Philosophy of Teaching

Central to my philosophy of teaching is the conviction that it is much more important to teach students how to think than to simply teach them what to think. Seen in this light, a university-level education is not just a quantitative process consisting of the sum total of knowledge one is supposed to have memorized throughout the course of their studies but, rather, a qualitative process by which the student is transformed both internally—in the way s/he understands their own existence—and externally—in the way s/he orients themselves within their community, as well as their broader society.

In my course syllabi I outline what I consider to be the sanctity of the university-level classroom. I expect each of our meetings, I inform my students, to maintain a collegial atmosphere in which each and every student is able and feels empowered to explore, learn, and grow without fear of embarrassment and or harassment from others. Thus, by facilitating an environment of equality and mutual respect, I aim to not only promote healthy discussions and inquiries but also to encourage my students' empathetic impulses, both towards one another and the historical topics and themes being explored within the course.

History, unlike many academic disciplines, holds the potential for expanding students’ worldviews and, therefore, positively shaping both the present and the future of society. To this end, I dedicate a significant amount of energy to teaching my students about some of the methodological foundations of the historian’s craft. Once students are able to competently interrogate and contextualize primary source historical information, they can begin using these analytical skills in “reading” and thinking critically about both historical questions and contemporary issues. What’s more, studying history promotes tolerance of diversity and expands students’ socio-cultural vocabularies. In being confronted by the everyday challenges, anxieties, and other experiences of history’s common people, for instance, students are not only better able to see reflections of themselves within the humanity of these ordinary actors, they are able to see these qualities within the lives of their colleagues, fellow citizens, and others within today's increasingly 'globalized' world. In this way, I hope to foster intra-communal cooperation and international concord through teaching the upcoming generation about the importance of understanding the past within the context of the present.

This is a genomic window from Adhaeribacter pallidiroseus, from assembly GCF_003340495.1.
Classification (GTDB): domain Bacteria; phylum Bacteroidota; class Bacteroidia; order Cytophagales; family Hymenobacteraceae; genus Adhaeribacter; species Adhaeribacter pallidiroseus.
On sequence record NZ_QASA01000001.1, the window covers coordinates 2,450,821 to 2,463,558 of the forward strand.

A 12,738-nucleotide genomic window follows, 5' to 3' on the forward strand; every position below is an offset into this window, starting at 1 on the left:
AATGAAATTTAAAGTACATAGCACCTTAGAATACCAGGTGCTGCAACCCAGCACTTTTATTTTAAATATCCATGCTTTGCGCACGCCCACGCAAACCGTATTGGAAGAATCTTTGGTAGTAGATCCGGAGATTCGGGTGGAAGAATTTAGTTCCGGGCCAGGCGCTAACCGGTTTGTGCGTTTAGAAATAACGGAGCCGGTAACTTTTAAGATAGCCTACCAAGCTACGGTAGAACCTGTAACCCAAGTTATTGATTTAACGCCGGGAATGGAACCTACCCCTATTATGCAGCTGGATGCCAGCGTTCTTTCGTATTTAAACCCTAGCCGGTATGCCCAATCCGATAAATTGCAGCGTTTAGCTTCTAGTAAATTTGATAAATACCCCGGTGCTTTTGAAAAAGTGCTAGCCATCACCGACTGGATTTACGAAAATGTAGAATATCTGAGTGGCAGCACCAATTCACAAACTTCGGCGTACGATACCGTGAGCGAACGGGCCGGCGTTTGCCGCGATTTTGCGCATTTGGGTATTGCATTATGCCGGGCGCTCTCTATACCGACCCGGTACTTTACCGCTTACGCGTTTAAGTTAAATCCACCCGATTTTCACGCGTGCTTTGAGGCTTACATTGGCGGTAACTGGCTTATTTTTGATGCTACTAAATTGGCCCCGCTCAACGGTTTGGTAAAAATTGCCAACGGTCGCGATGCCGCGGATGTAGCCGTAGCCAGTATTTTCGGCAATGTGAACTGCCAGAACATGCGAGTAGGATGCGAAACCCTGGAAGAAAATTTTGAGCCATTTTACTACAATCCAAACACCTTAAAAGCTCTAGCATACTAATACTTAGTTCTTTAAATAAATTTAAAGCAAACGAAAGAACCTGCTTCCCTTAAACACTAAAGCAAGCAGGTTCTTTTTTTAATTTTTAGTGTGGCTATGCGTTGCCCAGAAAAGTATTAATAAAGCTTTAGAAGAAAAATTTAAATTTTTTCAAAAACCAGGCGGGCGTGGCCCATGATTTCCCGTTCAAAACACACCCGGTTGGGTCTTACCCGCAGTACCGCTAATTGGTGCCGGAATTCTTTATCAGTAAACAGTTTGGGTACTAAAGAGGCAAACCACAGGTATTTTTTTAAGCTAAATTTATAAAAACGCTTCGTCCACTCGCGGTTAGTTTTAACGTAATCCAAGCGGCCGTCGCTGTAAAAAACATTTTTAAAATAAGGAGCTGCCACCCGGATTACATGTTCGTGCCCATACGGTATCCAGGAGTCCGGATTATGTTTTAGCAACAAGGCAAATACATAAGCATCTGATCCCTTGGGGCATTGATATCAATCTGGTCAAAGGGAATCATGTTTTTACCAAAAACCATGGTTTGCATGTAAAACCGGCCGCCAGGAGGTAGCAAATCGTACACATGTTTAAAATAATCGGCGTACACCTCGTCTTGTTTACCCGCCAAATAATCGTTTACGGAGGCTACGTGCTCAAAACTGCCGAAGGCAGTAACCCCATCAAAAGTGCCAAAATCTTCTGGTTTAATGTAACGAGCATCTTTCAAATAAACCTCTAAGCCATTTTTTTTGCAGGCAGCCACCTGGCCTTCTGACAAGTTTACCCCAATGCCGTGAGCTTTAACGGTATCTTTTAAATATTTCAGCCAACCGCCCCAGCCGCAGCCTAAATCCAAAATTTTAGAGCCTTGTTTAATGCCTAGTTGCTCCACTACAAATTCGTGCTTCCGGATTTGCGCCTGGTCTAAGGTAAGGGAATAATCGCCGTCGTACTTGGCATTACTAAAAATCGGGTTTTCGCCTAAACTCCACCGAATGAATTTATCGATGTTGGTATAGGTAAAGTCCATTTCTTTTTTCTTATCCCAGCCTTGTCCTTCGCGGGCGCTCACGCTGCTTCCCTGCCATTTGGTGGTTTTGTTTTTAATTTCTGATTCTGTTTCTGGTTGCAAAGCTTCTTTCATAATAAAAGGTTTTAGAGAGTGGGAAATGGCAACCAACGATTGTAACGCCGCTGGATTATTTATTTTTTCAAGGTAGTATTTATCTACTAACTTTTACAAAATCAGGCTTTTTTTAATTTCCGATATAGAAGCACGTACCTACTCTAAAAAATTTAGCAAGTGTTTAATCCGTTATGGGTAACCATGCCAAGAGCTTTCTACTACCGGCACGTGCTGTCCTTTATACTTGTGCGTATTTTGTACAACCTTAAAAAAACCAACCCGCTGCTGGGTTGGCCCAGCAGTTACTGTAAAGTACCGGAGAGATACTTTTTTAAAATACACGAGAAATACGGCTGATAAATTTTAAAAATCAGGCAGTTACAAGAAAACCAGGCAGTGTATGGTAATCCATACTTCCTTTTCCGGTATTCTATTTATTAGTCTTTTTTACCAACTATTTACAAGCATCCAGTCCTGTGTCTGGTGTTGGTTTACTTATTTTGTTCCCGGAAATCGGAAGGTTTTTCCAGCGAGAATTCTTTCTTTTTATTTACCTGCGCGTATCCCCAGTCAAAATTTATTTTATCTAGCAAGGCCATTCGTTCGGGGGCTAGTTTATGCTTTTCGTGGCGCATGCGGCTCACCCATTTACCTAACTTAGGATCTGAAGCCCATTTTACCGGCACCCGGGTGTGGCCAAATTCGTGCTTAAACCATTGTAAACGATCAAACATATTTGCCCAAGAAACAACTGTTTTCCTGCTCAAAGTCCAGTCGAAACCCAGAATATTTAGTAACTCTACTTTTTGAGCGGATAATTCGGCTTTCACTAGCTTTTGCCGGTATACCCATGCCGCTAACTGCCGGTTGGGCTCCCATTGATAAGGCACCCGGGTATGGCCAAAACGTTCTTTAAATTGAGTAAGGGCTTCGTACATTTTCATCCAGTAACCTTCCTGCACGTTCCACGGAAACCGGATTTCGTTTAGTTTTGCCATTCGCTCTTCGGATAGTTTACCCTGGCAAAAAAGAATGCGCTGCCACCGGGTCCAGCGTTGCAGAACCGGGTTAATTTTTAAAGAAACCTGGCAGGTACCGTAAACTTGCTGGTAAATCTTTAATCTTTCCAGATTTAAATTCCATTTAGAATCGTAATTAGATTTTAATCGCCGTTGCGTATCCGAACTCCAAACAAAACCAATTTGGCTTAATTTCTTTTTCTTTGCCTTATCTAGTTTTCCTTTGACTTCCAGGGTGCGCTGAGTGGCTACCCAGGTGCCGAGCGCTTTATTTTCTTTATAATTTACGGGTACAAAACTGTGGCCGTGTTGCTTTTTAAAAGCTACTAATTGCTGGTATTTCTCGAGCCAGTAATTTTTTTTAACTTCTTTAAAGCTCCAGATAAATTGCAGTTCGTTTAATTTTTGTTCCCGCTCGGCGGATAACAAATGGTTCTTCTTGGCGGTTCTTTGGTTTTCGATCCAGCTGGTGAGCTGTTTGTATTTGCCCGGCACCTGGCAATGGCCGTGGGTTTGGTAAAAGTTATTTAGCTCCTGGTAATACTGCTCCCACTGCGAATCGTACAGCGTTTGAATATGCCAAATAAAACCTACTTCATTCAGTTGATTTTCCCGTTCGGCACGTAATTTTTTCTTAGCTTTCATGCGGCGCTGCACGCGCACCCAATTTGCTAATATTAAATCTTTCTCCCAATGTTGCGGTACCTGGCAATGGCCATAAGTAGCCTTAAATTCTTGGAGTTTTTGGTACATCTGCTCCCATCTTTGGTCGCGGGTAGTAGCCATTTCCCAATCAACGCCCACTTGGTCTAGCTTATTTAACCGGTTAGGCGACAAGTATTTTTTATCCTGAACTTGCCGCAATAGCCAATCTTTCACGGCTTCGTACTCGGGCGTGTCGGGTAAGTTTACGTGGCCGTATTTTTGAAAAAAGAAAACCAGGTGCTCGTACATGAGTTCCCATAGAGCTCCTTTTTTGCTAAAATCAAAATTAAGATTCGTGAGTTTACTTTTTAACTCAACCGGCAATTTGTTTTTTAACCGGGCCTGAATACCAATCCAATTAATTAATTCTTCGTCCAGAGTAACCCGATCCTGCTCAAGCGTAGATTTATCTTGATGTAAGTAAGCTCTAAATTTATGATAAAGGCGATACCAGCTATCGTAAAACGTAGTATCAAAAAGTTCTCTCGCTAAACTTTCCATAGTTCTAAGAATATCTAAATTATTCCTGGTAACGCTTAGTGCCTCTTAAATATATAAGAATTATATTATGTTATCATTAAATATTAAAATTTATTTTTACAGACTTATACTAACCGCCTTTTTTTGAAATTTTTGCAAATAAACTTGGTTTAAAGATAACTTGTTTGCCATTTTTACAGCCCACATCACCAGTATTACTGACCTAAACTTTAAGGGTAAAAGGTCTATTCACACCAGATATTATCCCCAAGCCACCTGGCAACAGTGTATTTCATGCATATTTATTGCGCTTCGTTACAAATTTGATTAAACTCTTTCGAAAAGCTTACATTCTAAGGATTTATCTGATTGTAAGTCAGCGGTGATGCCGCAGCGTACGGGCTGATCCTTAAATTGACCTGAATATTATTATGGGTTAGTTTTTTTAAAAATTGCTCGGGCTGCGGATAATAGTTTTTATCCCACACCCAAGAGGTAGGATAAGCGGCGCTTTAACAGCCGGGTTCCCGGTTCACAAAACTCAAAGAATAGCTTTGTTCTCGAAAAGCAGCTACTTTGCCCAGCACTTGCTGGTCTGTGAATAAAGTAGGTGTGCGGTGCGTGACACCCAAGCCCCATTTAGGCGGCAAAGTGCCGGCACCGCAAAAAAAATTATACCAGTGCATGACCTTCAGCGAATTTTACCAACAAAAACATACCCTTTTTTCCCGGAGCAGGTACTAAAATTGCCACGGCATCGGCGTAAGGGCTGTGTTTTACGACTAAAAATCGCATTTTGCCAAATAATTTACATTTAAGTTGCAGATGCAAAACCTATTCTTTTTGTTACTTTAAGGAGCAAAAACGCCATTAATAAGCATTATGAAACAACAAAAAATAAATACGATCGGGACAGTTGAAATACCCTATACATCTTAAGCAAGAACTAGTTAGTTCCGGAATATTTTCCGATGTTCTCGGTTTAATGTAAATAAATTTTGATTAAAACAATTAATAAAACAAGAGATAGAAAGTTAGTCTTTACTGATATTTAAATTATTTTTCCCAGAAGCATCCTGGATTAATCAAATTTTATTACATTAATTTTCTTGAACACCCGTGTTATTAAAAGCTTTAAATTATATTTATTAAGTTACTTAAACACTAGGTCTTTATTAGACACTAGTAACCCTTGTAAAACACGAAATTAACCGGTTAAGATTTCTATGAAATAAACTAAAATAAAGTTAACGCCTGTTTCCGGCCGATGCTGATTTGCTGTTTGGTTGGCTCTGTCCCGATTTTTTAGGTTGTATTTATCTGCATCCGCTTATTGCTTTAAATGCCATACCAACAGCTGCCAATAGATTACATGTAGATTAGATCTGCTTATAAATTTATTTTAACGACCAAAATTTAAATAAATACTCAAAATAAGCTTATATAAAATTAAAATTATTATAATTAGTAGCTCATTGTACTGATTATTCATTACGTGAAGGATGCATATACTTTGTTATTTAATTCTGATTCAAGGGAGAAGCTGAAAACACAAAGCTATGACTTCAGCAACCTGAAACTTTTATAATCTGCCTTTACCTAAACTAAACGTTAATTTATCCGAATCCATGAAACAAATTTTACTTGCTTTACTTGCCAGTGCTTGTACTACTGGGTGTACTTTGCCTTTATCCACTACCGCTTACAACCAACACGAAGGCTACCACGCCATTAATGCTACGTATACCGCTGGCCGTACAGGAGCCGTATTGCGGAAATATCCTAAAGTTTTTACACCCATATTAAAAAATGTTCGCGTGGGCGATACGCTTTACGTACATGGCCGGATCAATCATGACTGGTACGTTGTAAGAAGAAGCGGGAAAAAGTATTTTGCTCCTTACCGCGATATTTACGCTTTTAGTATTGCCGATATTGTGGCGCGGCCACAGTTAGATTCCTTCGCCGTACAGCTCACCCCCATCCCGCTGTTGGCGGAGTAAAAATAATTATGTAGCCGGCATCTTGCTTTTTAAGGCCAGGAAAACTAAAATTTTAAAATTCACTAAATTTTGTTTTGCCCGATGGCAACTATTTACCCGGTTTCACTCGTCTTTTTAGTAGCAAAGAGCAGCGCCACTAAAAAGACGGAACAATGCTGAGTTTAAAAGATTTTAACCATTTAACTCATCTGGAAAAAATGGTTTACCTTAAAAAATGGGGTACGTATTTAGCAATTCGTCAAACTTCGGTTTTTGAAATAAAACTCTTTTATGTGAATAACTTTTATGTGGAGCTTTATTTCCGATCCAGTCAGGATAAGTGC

Finally, to encourage peer-to-peer communication within my classrooms, I employ a two-part pedagogical strategy. Firstly, I announce each of my weekly homework assignments via unique online blogs I maintain for each of my courses.[1] Not only do these homework assignments help prepare my students for stellar participation during our section meetings, they also help them progressively build a portfolio of some of the course’s primary topics and themes which greatly assists them in preparing for the course’s papers and exams. Secondly, in order to keep track of my students’ in-class participation I require them to jot down various notes on the backsides of their homework assignments. Students may come to section with one opinion or impression and, based on our group discussion, change their minds. By recording these in-class impressions, my students demonstrate that they came to section prepared, engaged with and listened to their colleagues, and took something away from the group discussion.

[1] See Sarah A. Curtis, Jason Lahman, and Brian J Griffith, “Blogging in the Classroom: Using a Blog as a Supplemental Resource,” Perspectives on History: The Newsmagazine of the American Historical Association 50:4 (April 2012): 20-22.